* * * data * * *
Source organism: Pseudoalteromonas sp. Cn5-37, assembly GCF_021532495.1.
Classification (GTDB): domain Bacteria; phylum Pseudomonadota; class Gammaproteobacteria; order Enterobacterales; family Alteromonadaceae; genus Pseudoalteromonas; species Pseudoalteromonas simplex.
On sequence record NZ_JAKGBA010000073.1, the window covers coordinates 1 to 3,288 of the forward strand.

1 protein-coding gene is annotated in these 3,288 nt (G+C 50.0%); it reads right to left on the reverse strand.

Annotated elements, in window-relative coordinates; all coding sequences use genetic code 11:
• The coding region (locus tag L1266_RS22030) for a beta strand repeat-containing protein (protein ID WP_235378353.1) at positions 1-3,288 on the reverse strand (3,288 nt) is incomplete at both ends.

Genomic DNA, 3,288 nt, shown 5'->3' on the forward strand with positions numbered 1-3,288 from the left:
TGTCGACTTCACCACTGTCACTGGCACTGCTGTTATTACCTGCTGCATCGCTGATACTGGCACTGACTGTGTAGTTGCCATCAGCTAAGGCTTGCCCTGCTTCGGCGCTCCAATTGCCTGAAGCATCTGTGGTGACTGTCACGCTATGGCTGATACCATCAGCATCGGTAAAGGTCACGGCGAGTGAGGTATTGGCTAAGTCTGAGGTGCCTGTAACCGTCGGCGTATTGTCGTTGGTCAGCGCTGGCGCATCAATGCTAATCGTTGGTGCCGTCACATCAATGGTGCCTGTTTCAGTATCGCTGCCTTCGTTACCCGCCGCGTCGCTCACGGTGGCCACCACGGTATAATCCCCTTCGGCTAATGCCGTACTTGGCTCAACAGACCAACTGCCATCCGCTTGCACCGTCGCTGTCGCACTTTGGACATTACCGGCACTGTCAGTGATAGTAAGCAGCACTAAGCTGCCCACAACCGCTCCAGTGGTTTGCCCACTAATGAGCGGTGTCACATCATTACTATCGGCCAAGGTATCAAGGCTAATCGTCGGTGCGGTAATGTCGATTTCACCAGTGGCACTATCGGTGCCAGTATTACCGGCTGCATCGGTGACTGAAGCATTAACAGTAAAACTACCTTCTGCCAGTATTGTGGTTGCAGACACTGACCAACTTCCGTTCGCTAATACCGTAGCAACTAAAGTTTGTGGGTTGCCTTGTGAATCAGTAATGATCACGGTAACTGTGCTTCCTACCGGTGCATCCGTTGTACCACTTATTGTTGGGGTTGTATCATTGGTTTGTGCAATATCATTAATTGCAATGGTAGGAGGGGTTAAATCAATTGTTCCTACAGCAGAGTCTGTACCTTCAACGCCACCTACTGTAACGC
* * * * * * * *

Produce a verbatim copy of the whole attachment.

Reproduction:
Source organism: Pseudoalteromonas sp. Cn5-37, assembly GCF_021532495.1.
Classification (GTDB): domain Bacteria; phylum Pseudomonadota; class Gammaproteobacteria; order Enterobacterales; family Alteromonadaceae; genus Pseudoalteromonas; species Pseudoalteromonas simplex.
On sequence record NZ_JAKGBA010000073.1, the window covers coordinates 1 to 3,288 of the forward strand.

1 protein-coding gene is annotated in these 3,288 nt (G+C 50.0%); it reads right to left on the reverse strand.

Annotated elements, in window-relative coordinates; all coding sequences use genetic code 11:
• The coding region (locus tag L1266_RS22030) for a beta strand repeat-containing protein (protein ID WP_235378353.1) at positions 1-3,288 on the reverse strand (3,288 nt) is incomplete at both ends.

Genomic DNA, 3,288 nt, shown 5'->3' on the forward strand with positions numbered 1-3,288 from the left:
TGTCGACTTCACCACTGTCACTGGCACTGCTGTTATTACCTGCTGCATCGCTGATACTGGCACTGACTGTGTAGTTGCCATCAGCTAAGGCTTGCCCTGCTTCGGCGCTCCAATTGCCTGAAGCATCTGTGGTGACTGTCACGCTATGGCTGATACCATCAGCATCGGTAAAGGTCACGGCGAGTGAGGTATTGGCTAAGTCTGAGGTGCCTGTAACCGTCGGCGTATTGTCGTTGGTCAGCGCTGGCGCATCAATGCTAATCGTTGGTGCCGTCACATCAATGGTGCCTGTTTCAGTATCGCTGCCTTCGTTACCCGCCGCGTCGCTCACGGTGGCCACCACGGTATAATCCCCTTCGGCTAATGCCGTACTTGGCTCAACAGACCAACTGCCATCCGCTTGCACCGTCGCTGTCGCACTTTGGACATTACCGGCACTGTCAGTGATAGTAAGCAGCACTAAGCTGCCCACAACCGCTCCAGTGGTTTGCCCACTAATGAGCGGTGTCACATCATTACTATCGGCCAAGGTATCAAGGCTAATCGTCGGTGCGGTAATGTCGATTTCACCAGTGGCACTATCGGTGCCAGTATTACCGGCTGCATCGGTGACTGAAGCATTAACAGTAAAACTACCTTCTGCCAGTATTGTGGTTGCAGACACTGACCAACTTCCGTTCGCTAATACCGTAGCAACTAAAGTTTGTGGGTTGCCTTGTGAATCAGTAATGATCACGGTAACTGTGCTTCCTACCGGTGCATCCGTTGTACCACTTATTGTTGGGGTTGTATCATTGGTTTGTGCAATATCATTAATTGCAATGGTAGGAGGGGTTAAATCAATTGTTCCTACAGCAGAGTCTGTACCTTCAACGCCACCTACTGTAACGC